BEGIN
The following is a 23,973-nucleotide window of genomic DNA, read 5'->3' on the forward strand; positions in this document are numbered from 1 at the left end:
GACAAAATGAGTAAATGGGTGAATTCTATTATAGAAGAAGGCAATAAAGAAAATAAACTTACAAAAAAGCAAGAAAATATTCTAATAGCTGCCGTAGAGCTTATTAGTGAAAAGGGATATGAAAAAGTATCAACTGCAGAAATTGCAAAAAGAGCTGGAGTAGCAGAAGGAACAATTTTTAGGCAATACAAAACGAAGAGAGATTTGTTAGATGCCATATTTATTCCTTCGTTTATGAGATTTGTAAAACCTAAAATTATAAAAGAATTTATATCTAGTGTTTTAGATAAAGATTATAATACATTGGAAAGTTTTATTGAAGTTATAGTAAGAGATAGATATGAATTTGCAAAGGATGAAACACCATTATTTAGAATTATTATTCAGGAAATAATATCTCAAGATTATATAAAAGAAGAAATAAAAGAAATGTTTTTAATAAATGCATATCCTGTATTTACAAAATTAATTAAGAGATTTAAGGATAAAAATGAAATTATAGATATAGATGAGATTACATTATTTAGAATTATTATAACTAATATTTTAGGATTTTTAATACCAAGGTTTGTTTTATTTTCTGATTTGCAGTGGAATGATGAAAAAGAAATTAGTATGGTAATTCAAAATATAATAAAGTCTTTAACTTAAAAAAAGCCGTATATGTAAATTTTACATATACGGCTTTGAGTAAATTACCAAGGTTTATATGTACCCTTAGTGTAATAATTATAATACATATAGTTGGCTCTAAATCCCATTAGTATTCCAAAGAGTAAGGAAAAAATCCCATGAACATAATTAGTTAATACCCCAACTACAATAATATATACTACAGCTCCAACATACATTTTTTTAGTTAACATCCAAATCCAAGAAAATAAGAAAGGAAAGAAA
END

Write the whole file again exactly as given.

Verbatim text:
The following is a 23,973-nucleotide window of genomic DNA, read 5'->3' on the forward strand; positions in this document are numbered from 1 at the left end:
GACAAAATGAGTAAATGGGTGAATTCTATTATAGAAGAAGGCAATAAAGAAAATAAACTTACAAAAAAGCAAGAAAATATTCTAATAGCTGCCGTAGAGCTTATTAGTGAAAAGGGATATGAAAAAGTATCAACTGCAGAAATTGCAAAAAGAGCTGGAGTAGCAGAAGGAACAATTTTTAGGCAATACAAAACGAAGAGAGATTTGTTAGATGCCATATTTATTCCTTCGTTTATGAGATTTGTAAAACCTAAAATTATAAAAGAATTTATATCTAGTGTTTTAGATAAAGATTATAATACATTGGAAAGTTTTATTGAAGTTATAGTAAGAGATAGATATGAATTTGCAAAGGATGAAACACCATTATTTAGAATTATTATTCAGGAAATAATATCTCAAGATTATATAAAAGAAGAAATAAAAGAAATGTTTTTAATAAATGCATATCCTGTATTTACAAAATTAATTAAGAGATTTAAGGATAAAAATGAAATTATAGATATAGATGAGATTACATTATTTAGAATTATTATAACTAATATTTTAGGATTTTTAATACCAAGGTTTGTTTTATTTTCTGATTTGCAGTGGAATGATGAAAAAGAAATTAGTATGGTAATTCAAAATATAATAAAGTCTTTAACTTAAAAAAAGCCGTATATGTAAATTTTACATATACGGCTTTGAGTAAATTACCAAGGTTTATATGTACCCTTAGTGTAATAATTATAATACATATAGTTGGCTCTAAATCCCATTAGTATTCCAAAGAGTAAGGAAAAAATCCCATGAACATAATTAGTTAATACCCCAACTACAATAATATATACTACAGCTCCAACATACATTTTTTTAGTTAACATCCAAATCCAAGAAAATAAGAAAGGAAAGAAA